In a Financial Times piece yesterday, Gordon Conway summarizes the findings of the task force working on the energy-related aspects of China's next 5 year plan:
The report is to be presented to CCICED in Beijing on Thursday and to Premier Wen Jiabao on Friday. The proposals are partly based on a set of energy demand scenarios produced by the Chinese Energy Research Institute. One adopts a continuation of current trends that will result in the production of nearly 13bn tonnes of CO2 per year by 2050. A second, produced as a “low-carbon scenario”, reduces emissions to nearly 9bn tonnes. A third, more radical “enhanced low-carbon” scenario would produce peak emissions around 2025, reducing to 5bn tonnes by 2050.
It looks like China is moving toward a very serious approach of "decoupling" economic growth from carbon emissions, led by the public rather than the private sector. It has broader carbon goals, like reducing carbon emissions per unit GDP 20-23% over 2010-2015, but also the specific goals of how to go there through energy efficiency and low-carbon energy sources:
The Chinese plan is to reduce energy consumption per unit of GDP by 75-85 per cent by 2050. It will be achieved through industrial restructuring and efficiency gains in every economic sector, including new low-carbon cities that avoid suburban sprawl and prioritise public transport.
The energy mix will progressively change. In the medium term there will be an increase in renewable energy and nuclear power, with 50 per cent of generating capacity coming from low-carbon sources by 2030. By 2050 all new power sources will be low carbon.
Of course it's still not clear which approach Premier Jiabao will take, and there's a big difference between 13 billion tons, almost twice their current emissions, and 5 billion tons, significantly below current US and Chinese emissions. Still, some snippets in the article from Conway, who worked on the report, suggest that they are leaning towards more ambitious approaches because they understand the economic value of decarbonization.
He says that China worries about being locked into outmoded industrial structures in a low-carbon world (perhaps also about being hit by carbon tariffs from developed countries). Furthermore, they recognize that clean energy technologies will drive growth in the first half of the 21st century, as Tom Friedman writes over and over and over albeit correctly. China's government is obsessed with growth because that's what maintains stability under their authoritarian regime, and they may favor a crash investment in decarbonization as a means of creating growth.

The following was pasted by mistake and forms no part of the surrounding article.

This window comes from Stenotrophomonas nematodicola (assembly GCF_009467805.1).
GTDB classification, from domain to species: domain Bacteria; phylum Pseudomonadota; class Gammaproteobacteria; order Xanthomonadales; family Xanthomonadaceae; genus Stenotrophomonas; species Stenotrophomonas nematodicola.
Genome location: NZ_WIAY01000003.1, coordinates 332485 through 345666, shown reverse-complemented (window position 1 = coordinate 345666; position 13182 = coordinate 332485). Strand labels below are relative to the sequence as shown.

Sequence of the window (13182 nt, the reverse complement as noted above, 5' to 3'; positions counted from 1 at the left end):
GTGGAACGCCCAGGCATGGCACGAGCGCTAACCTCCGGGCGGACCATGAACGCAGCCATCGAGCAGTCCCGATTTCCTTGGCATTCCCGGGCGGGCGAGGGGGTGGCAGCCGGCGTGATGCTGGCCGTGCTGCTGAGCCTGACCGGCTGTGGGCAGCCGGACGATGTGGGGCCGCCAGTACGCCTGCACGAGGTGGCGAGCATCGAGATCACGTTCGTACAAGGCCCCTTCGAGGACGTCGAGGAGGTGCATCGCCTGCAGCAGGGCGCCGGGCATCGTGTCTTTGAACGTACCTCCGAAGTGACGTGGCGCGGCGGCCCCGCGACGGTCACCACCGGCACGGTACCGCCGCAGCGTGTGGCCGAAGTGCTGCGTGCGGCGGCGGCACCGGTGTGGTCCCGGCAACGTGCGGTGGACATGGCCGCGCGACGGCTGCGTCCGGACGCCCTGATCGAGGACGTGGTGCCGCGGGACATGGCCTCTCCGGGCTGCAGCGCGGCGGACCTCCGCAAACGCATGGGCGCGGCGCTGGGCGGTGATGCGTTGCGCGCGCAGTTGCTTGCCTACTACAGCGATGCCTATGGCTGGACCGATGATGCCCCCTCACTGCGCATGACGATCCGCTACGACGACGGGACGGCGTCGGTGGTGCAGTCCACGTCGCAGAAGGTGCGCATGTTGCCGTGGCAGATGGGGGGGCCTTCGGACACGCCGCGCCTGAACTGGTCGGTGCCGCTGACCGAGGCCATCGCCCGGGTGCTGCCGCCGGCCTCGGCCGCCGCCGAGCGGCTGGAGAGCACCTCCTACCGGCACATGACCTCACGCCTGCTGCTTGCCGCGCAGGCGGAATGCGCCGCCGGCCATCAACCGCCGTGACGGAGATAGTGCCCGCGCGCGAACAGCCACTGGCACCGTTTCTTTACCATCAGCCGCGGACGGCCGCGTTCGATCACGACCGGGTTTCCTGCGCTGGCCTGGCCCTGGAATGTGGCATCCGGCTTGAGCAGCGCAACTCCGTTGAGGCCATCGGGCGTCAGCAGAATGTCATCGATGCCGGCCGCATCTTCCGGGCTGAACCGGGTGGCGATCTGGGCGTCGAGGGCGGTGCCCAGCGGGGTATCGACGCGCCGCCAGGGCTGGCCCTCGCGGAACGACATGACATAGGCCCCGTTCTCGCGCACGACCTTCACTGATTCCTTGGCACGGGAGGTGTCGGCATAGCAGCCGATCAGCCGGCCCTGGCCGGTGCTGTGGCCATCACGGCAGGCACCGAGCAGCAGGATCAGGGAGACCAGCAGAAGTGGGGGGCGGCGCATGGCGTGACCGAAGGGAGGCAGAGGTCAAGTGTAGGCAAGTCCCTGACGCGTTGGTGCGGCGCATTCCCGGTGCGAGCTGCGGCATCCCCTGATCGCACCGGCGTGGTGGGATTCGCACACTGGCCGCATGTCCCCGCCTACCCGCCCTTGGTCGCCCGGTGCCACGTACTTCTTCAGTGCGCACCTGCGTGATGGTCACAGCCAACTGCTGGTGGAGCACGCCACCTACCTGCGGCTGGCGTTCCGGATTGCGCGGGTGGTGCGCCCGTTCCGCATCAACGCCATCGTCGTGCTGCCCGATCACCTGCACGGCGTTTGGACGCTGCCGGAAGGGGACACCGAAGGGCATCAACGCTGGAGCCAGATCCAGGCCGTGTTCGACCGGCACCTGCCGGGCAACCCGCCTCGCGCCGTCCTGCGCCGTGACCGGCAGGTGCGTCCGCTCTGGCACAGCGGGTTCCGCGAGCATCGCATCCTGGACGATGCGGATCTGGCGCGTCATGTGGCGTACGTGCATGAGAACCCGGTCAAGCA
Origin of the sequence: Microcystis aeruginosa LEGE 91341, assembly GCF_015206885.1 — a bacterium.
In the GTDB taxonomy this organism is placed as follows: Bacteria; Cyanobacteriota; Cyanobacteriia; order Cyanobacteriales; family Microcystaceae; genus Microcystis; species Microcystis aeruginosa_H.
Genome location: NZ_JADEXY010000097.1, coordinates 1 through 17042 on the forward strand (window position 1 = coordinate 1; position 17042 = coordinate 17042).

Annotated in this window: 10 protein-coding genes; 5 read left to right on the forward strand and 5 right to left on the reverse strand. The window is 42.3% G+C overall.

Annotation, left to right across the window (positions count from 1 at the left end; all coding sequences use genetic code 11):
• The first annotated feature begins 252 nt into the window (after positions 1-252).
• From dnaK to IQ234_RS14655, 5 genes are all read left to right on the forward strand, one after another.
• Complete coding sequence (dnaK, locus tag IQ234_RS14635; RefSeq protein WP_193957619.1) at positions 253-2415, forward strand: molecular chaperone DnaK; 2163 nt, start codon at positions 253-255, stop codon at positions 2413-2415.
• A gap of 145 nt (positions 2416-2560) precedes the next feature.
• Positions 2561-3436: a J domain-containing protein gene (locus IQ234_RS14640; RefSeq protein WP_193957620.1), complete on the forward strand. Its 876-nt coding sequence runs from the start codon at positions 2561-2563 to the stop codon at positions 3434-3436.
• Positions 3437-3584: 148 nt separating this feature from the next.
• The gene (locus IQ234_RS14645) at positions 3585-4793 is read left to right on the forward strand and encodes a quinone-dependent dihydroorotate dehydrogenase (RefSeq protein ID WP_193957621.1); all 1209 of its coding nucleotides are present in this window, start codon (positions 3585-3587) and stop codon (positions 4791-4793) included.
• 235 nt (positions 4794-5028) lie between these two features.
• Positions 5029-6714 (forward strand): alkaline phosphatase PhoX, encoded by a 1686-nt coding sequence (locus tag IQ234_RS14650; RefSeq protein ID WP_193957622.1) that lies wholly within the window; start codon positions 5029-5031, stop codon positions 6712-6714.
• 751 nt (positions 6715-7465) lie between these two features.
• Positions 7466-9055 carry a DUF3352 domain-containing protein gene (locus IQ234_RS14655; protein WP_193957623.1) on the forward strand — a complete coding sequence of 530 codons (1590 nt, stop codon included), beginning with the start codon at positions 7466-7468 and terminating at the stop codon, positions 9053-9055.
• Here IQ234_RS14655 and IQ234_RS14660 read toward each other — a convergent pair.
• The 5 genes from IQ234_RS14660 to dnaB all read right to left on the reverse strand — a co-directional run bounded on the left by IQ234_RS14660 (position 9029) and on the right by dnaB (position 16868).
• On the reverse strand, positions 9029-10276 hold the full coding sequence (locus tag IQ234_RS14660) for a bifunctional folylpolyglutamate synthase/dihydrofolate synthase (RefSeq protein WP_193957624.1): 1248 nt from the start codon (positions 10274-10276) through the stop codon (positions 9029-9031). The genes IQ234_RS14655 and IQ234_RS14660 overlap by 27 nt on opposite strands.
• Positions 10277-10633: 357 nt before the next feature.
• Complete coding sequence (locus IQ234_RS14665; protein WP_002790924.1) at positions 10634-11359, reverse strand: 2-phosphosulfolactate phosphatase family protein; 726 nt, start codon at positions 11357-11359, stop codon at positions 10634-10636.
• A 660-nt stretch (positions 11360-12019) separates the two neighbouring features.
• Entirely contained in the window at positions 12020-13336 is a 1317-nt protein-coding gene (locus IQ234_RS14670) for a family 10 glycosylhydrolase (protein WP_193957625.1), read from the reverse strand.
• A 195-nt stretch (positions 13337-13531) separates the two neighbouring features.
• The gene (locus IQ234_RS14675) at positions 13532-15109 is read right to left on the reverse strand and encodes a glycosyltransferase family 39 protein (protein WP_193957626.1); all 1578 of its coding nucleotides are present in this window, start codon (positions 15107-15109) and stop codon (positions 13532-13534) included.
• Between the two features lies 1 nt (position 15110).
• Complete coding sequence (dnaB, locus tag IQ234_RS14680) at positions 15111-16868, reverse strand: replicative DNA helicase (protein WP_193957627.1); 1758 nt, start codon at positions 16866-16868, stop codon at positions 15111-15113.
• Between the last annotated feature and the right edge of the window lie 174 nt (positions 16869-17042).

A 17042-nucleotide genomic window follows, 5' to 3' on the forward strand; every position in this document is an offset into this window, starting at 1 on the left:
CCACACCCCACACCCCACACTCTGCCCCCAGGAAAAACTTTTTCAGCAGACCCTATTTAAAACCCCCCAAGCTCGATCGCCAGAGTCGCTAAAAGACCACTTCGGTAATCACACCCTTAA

What significance does this have for the US? It bodes very well for international climate negotiations, yet it puts pressure on us to stop holding back. We can't point the finger at the growing developing nations any more, as the Obama administration continues to do. Even though China is not responsible for the historical emissions causing current warming, they're taking aggressive steps to slow their emissions growth because they are worried about climate change and understand the economic potential of clean energy. The burden is on the US to speed up our emissions reductions and get more ambitious as the EU has. If Copenhagen fails, it will now be because of the US, not China.
Secondly, it shows that a government-planned and government-led program on carbon emissions may be the best approach to tackle such an urgent problem as climate change. We'll have to wait and see if their plan works. But, as our mobilization for World War II demonstrated, a Keynesian and/or socialist approach of public investment and public ownership of parts of the energy sector can create the leverage to exert fast transformations in an economy.
That's not to say that market approaches to pollution don't work. Cap-and-trade worked in the 90's in reducing acid rain-causing SO2 emissions. The ETS, or European Trading System, has helped the EU be on track to hit its Kyoto targets (see Joe Romm's Climate Progress post here). However, market approaches can easily be filled with loopholes that limit their effect, as the Waxman-Markey bill that passed out of the House this summer shows. A direct investment approach such as China's seems better suited to rapid transformation.
The planet needs a more aggressive approach from the United States government, and so does our moribund economy.